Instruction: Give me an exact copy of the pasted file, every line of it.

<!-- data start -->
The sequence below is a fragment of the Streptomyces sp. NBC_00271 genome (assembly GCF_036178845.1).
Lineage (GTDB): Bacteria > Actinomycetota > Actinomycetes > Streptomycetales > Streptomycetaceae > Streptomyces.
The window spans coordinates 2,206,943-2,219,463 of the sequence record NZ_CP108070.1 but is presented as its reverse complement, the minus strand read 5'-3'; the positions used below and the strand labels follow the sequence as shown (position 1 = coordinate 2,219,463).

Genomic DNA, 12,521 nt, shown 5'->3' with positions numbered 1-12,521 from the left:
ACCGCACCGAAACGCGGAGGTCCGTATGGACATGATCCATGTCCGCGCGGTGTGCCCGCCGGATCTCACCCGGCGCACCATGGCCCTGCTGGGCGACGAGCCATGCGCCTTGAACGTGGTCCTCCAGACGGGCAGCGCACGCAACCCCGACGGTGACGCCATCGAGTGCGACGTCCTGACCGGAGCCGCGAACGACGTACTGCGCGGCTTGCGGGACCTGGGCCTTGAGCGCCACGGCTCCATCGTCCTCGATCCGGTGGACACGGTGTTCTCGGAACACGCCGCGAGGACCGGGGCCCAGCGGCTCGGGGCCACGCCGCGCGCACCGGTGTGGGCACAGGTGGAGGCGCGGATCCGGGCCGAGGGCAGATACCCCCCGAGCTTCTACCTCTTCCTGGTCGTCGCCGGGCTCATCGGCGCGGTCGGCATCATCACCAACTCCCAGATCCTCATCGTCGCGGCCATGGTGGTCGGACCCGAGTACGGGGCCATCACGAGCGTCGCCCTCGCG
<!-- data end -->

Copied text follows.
The sequence below is a fragment of the Streptomyces sp. NBC_00271 genome (assembly GCF_036178845.1).
Lineage (GTDB): Bacteria > Actinomycetota > Actinomycetes > Streptomycetales > Streptomycetaceae > Streptomyces.
The window spans coordinates 2,206,943-2,219,463 of the sequence record NZ_CP108070.1 but is presented as its reverse complement, the minus strand read 5'-3'; the positions used below and the strand labels follow the sequence as shown (position 1 = coordinate 2,219,463).

Genomic DNA, 12,521 nt, shown 5'->3' with positions numbered 1-12,521 from the left:
ACCGCACCGAAACGCGGAGGTCCGTATGGACATGATCCATGTCCGCGCGGTGTGCCCGCCGGATCTCACCCGGCGCACCATGGCCCTGCTGGGCGACGAGCCATGCGCCTTGAACGTGGTCCTCCAGACGGGCAGCGCACGCAACCCCGACGGTGACGCCATCGAGTGCGACGTCCTGACCGGAGCCGCGAACGACGTACTGCGCGGCTTGCGGGACCTGGGCCTTGAGCGCCACGGCTCCATCGTCCTCGATCCGGTGGACACGGTGTTCTCGGAACACGCCGCGAGGACCGGGGCCCAGCGGCTCGGGGCCACGCCGCGCGCACCGGTGTGGGCACAGGTGGAGGCGCGGATCCGGGCCGAGGGCAGATACCCCCCGAGCTTCTACCTCTTCCTGGTCGTCGCCGGGCTCATCGGCGCGGTCGGCATCATCACCAACTCCCAGATCCTCATCGTCGCGGCCATGGTGGTCGGACCCGAGTACGGGGCCATCACGAGCGTCGCCCTCGCG